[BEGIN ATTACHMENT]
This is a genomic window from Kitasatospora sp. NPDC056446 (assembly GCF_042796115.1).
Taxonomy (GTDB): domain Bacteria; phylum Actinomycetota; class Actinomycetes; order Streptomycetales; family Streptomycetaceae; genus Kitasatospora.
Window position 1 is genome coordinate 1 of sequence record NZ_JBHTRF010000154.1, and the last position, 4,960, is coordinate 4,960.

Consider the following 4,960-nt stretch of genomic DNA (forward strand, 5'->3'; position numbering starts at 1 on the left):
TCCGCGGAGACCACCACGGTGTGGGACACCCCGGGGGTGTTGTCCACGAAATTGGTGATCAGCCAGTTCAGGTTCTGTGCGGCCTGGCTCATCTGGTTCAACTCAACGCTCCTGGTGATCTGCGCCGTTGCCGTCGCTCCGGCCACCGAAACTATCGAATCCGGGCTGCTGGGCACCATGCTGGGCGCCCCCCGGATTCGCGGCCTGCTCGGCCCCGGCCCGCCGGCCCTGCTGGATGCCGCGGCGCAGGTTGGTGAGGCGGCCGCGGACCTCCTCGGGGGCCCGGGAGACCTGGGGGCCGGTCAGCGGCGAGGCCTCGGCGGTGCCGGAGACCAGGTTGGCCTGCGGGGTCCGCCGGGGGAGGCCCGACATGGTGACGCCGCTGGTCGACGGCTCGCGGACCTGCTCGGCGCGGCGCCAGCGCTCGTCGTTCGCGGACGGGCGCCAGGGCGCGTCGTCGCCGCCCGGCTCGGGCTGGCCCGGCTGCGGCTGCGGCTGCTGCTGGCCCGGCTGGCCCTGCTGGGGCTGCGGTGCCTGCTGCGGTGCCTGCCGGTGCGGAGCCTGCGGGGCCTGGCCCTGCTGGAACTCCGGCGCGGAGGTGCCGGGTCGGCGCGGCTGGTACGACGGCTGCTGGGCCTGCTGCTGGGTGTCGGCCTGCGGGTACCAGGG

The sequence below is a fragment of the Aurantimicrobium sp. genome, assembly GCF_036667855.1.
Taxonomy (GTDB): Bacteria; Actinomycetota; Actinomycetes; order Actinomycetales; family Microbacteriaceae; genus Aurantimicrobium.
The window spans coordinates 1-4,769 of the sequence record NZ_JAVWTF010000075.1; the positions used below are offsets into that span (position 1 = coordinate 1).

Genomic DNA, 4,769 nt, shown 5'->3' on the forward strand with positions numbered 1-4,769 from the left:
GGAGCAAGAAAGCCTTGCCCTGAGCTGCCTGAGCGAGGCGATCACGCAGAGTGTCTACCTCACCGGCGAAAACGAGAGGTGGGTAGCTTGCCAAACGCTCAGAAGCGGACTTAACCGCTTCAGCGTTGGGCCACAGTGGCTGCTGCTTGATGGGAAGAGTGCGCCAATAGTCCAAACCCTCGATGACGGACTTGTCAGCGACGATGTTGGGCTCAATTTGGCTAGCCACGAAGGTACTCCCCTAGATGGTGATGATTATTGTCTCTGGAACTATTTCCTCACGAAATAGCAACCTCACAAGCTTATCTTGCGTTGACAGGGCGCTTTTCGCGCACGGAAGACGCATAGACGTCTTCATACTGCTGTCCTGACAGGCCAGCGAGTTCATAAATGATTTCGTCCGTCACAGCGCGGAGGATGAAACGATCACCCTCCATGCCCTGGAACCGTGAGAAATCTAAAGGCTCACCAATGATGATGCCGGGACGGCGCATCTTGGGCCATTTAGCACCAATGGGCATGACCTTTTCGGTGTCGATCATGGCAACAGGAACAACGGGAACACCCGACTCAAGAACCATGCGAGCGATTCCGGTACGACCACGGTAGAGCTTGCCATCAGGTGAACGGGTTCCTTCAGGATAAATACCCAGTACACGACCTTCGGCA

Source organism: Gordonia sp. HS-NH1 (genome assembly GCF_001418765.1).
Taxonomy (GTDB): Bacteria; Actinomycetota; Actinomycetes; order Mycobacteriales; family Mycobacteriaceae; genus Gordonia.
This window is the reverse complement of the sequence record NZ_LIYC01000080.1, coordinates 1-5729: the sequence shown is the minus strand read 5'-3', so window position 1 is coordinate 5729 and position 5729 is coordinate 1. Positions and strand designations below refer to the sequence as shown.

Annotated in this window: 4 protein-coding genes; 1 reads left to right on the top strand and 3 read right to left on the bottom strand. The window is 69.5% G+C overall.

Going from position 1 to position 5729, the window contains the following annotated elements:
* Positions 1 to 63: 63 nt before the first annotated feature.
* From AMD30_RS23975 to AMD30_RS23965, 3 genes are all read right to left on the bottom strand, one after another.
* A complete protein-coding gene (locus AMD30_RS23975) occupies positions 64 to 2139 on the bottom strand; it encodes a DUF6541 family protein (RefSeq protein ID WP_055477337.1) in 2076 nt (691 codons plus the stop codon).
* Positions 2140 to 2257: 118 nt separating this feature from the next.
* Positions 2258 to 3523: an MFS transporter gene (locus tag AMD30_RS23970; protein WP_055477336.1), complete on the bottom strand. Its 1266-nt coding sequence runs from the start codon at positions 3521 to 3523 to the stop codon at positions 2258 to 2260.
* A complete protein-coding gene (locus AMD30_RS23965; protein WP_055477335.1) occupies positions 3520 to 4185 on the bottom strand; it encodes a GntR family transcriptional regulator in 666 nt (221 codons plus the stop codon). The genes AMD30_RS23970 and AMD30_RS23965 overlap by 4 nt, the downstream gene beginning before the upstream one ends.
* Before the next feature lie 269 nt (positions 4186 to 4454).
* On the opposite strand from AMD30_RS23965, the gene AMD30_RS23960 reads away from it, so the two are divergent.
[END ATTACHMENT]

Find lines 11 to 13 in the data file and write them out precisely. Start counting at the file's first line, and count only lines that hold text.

Source organism: Gordonia sp. HS-NH1 (genome assembly GCF_001418765.1).
Taxonomy (GTDB): Bacteria; Actinomycetota; Actinomycetes; order Mycobacteriales; family Mycobacteriaceae; genus Gordonia.
This window is the reverse complement of the sequence record NZ_LIYC01000080.1, coordinates 1-5729: the sequence shown is the minus strand read 5'-3', so window position 1 is coordinate 5729 and position 5729 is coordinate 1. Positions and strand designations below refer to the sequence as shown.